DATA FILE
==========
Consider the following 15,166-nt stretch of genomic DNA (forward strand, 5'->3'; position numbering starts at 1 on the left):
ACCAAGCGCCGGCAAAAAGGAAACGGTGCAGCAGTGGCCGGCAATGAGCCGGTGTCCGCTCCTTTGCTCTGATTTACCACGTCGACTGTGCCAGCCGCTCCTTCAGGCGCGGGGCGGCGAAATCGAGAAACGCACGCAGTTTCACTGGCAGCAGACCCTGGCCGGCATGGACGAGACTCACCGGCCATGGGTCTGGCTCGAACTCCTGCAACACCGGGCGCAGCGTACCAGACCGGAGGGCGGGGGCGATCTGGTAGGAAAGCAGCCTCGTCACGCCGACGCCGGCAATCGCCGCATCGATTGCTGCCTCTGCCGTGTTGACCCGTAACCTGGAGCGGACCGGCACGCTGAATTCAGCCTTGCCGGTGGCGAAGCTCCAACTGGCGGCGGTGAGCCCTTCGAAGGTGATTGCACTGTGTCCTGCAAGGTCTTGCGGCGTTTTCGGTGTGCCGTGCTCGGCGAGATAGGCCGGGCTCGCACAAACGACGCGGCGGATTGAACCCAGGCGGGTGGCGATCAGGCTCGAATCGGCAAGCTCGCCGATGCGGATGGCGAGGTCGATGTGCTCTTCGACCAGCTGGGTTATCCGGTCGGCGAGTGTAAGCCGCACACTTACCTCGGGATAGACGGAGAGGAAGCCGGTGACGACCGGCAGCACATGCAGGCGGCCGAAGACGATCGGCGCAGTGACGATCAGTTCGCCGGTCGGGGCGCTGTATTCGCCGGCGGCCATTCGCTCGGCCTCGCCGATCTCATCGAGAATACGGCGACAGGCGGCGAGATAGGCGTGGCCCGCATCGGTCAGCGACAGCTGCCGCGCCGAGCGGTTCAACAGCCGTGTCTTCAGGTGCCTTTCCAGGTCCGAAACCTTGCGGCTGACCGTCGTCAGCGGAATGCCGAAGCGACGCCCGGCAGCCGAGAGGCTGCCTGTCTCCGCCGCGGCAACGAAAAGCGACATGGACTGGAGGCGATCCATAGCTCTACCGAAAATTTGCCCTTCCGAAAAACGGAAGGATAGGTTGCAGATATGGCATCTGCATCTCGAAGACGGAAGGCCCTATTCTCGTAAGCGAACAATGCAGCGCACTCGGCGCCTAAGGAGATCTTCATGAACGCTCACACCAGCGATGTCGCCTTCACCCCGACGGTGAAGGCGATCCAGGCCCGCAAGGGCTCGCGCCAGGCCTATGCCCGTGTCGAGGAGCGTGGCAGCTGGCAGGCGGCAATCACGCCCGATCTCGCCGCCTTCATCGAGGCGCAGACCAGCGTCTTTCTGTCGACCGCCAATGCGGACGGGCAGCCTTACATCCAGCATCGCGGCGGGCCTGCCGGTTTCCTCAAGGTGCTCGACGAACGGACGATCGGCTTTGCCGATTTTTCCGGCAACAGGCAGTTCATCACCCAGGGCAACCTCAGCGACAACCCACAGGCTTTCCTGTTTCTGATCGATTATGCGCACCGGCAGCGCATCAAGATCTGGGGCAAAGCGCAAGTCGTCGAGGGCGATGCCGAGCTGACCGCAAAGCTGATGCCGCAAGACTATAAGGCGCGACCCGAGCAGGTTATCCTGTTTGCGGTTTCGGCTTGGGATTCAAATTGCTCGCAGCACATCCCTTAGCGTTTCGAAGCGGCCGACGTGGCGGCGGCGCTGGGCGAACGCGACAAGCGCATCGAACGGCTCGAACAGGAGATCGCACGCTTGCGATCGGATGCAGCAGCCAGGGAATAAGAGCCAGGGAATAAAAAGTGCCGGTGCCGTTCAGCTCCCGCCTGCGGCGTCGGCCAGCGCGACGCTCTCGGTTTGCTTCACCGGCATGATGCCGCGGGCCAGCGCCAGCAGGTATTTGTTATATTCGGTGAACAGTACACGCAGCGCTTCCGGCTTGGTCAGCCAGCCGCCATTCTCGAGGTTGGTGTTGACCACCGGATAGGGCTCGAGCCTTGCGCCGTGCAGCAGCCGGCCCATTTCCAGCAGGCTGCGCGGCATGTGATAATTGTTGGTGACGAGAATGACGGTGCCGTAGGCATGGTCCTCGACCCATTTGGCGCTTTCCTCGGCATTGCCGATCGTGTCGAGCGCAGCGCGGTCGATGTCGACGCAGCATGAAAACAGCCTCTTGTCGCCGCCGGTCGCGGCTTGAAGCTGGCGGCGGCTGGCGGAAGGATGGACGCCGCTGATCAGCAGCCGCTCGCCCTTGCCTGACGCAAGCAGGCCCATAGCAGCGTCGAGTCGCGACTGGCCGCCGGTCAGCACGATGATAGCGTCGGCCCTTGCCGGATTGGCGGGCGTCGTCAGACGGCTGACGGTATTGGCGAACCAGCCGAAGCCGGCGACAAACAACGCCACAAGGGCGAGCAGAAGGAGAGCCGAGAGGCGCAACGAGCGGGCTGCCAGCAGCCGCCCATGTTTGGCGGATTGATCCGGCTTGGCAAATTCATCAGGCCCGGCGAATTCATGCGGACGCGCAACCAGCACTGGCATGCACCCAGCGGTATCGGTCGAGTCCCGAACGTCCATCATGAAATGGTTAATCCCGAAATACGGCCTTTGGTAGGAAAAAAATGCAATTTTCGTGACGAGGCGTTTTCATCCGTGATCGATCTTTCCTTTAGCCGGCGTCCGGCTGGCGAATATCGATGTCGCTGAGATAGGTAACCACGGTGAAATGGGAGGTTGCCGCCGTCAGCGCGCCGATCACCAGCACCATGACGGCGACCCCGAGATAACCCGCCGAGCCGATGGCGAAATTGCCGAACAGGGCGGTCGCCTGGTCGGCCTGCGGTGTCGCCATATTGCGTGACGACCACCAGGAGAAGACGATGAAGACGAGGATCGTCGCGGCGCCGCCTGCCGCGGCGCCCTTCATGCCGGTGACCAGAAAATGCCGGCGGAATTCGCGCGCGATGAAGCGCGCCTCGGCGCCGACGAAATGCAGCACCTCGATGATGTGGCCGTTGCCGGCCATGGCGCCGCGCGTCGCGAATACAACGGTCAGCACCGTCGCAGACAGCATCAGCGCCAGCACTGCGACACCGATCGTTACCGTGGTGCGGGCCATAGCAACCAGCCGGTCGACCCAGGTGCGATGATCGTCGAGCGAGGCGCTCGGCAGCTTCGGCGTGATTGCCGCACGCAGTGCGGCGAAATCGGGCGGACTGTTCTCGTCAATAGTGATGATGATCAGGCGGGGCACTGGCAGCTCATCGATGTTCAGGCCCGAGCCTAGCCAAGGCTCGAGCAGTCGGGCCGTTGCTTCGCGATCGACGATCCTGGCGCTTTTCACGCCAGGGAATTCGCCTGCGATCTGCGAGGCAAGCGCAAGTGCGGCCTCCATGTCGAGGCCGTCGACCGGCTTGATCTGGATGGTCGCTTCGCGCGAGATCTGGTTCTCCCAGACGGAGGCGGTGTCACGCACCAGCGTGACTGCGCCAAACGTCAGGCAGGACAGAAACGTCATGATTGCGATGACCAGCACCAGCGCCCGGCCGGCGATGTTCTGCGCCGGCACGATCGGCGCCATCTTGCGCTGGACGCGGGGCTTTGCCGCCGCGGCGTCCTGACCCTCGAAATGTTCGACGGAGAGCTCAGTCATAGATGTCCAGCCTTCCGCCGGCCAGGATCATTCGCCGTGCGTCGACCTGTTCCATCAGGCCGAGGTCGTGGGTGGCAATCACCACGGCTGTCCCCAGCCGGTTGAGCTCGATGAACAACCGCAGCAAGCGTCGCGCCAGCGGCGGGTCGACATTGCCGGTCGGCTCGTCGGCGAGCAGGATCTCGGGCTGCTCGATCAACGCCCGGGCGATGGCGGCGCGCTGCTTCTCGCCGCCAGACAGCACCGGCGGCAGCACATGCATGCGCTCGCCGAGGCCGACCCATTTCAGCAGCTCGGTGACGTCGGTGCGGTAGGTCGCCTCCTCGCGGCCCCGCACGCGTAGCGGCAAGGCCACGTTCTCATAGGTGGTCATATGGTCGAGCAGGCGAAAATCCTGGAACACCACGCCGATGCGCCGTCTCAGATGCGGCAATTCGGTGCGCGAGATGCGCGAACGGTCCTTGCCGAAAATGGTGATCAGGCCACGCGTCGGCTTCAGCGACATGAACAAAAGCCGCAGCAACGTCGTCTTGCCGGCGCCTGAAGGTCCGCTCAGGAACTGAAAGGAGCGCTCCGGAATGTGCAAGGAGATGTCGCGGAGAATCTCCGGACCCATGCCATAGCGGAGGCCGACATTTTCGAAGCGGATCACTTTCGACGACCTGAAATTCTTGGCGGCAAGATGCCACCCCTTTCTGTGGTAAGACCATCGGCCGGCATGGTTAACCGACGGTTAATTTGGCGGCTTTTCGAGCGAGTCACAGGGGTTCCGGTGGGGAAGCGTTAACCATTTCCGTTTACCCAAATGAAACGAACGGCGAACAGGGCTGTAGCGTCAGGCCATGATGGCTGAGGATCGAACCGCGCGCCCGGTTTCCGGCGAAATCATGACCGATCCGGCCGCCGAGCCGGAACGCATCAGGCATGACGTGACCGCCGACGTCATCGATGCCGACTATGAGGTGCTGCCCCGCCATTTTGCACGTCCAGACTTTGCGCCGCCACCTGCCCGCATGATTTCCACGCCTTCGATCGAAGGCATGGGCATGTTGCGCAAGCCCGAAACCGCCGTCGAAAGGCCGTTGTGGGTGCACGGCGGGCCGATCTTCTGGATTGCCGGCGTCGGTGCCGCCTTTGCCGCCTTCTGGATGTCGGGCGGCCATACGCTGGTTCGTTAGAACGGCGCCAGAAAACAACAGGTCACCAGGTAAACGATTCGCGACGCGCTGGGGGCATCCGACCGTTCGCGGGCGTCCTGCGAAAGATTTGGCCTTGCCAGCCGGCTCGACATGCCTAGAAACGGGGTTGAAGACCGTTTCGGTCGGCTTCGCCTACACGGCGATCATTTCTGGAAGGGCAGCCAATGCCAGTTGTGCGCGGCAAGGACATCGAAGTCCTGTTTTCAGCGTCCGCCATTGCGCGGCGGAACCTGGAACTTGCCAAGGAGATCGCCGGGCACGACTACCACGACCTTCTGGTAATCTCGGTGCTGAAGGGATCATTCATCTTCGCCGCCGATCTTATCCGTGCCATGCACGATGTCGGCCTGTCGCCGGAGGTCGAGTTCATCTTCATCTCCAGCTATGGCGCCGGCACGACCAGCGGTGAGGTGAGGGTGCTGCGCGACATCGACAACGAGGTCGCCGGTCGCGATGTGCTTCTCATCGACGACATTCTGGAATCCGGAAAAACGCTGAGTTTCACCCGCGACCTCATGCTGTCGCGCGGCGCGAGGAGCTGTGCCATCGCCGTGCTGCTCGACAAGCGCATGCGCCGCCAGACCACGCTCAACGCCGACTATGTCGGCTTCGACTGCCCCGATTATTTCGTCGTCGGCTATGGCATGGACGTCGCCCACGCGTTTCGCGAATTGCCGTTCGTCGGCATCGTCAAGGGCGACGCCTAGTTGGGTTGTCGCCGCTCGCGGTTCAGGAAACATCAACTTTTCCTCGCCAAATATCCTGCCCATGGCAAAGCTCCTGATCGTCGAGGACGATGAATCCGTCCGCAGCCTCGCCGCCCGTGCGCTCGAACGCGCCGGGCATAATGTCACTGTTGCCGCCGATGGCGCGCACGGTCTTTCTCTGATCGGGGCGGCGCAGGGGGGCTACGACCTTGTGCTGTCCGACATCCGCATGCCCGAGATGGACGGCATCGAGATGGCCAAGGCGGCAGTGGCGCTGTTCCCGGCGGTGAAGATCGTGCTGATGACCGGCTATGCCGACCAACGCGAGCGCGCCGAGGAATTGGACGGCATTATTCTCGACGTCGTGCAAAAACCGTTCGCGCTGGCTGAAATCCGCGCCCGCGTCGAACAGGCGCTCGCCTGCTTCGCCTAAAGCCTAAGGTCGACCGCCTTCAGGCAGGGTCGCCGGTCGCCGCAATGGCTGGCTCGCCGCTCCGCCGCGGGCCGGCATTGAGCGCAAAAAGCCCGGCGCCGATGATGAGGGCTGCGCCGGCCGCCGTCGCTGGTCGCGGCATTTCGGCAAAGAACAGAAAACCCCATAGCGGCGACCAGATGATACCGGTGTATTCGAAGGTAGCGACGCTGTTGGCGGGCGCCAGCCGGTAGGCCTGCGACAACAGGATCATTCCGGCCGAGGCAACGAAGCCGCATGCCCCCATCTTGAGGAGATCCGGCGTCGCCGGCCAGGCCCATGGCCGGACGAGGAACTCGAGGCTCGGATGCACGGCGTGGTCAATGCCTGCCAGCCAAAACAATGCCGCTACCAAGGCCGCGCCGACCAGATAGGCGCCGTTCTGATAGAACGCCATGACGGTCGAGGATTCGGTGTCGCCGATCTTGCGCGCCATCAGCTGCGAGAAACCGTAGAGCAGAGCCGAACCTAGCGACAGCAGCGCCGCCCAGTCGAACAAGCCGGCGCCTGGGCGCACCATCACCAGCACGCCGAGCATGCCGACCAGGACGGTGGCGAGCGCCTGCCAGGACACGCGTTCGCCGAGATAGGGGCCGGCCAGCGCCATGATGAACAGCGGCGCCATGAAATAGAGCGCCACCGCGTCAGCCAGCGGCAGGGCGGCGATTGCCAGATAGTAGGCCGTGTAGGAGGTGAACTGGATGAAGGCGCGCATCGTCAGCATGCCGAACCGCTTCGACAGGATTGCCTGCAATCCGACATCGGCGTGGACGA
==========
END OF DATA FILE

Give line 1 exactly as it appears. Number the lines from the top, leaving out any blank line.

Consider the following 15,166-nt stretch of genomic DNA (forward strand, 5'->3'; position numbering starts at 1 on the left):